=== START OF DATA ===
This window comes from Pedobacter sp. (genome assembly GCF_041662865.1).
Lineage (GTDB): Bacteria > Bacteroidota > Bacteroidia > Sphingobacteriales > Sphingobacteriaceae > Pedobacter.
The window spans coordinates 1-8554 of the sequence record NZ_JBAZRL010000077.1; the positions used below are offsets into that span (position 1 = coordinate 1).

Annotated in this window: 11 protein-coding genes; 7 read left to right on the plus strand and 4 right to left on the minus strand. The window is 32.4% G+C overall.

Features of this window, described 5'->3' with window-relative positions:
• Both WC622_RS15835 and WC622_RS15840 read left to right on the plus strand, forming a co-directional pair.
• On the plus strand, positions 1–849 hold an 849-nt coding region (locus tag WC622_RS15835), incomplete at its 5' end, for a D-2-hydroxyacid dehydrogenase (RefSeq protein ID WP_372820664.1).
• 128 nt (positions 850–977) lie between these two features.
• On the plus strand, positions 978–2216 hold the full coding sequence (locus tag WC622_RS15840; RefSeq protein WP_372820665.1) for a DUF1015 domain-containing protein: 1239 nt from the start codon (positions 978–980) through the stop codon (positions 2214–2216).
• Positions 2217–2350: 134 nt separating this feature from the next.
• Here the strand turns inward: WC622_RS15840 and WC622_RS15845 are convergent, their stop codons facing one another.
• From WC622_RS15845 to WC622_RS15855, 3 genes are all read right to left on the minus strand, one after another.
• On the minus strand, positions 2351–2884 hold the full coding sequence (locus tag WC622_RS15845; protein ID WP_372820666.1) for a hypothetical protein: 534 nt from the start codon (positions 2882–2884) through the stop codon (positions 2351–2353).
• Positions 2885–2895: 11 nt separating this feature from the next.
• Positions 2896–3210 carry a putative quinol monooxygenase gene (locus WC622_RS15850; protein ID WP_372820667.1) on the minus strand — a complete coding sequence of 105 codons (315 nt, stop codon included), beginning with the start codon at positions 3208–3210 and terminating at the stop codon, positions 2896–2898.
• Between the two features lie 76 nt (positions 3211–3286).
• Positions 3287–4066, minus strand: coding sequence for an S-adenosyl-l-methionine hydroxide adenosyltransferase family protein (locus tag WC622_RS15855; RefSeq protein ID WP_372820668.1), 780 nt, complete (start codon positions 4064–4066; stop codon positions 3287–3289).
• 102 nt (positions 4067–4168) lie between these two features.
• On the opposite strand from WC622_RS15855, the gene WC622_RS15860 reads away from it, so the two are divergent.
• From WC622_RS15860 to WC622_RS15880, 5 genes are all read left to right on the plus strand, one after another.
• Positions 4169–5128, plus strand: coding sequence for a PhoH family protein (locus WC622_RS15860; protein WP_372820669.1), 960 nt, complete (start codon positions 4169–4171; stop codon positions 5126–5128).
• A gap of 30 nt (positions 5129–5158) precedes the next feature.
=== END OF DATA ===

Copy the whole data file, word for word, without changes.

This window comes from Pedobacter sp. (genome assembly GCF_041662865.1).
Lineage (GTDB): Bacteria > Bacteroidota > Bacteroidia > Sphingobacteriales > Sphingobacteriaceae > Pedobacter.
The window spans coordinates 1-8554 of the sequence record NZ_JBAZRL010000077.1; the positions used below are offsets into that span (position 1 = coordinate 1).

Annotated in this window: 11 protein-coding genes; 7 read left to right on the plus strand and 4 right to left on the minus strand. The window is 32.4% G+C overall.

Features of this window, described 5'->3' with window-relative positions:
• Both WC622_RS15835 and WC622_RS15840 read left to right on the plus strand, forming a co-directional pair.
• On the plus strand, positions 1–849 hold an 849-nt coding region (locus tag WC622_RS15835), incomplete at its 5' end, for a D-2-hydroxyacid dehydrogenase (RefSeq protein ID WP_372820664.1).
• 128 nt (positions 850–977) lie between these two features.
• On the plus strand, positions 978–2216 hold the full coding sequence (locus tag WC622_RS15840; RefSeq protein WP_372820665.1) for a DUF1015 domain-containing protein: 1239 nt from the start codon (positions 978–980) through the stop codon (positions 2214–2216).
• Positions 2217–2350: 134 nt separating this feature from the next.
• Here the strand turns inward: WC622_RS15840 and WC622_RS15845 are convergent, their stop codons facing one another.
• From WC622_RS15845 to WC622_RS15855, 3 genes are all read right to left on the minus strand, one after another.
• On the minus strand, positions 2351–2884 hold the full coding sequence (locus tag WC622_RS15845; protein ID WP_372820666.1) for a hypothetical protein: 534 nt from the start codon (positions 2882–2884) through the stop codon (positions 2351–2353).
• Positions 2885–2895: 11 nt separating this feature from the next.
• Positions 2896–3210 carry a putative quinol monooxygenase gene (locus WC622_RS15850; protein ID WP_372820667.1) on the minus strand — a complete coding sequence of 105 codons (315 nt, stop codon included), beginning with the start codon at positions 3208–3210 and terminating at the stop codon, positions 2896–2898.
• Between the two features lie 76 nt (positions 3211–3286).
• Positions 3287–4066, minus strand: coding sequence for an S-adenosyl-l-methionine hydroxide adenosyltransferase family protein (locus tag WC622_RS15855; RefSeq protein ID WP_372820668.1), 780 nt, complete (start codon positions 4064–4066; stop codon positions 3287–3289).
• 102 nt (positions 4067–4168) lie between these two features.
• On the opposite strand from WC622_RS15855, the gene WC622_RS15860 reads away from it, so the two are divergent.
• From WC622_RS15860 to WC622_RS15880, 5 genes are all read left to right on the plus strand, one after another.
• Positions 4169–5128, plus strand: coding sequence for a PhoH family protein (locus WC622_RS15860; protein WP_372820669.1), 960 nt, complete (start codon positions 4169–4171; stop codon positions 5126–5128).
• A gap of 30 nt (positions 5129–5158) precedes the next feature.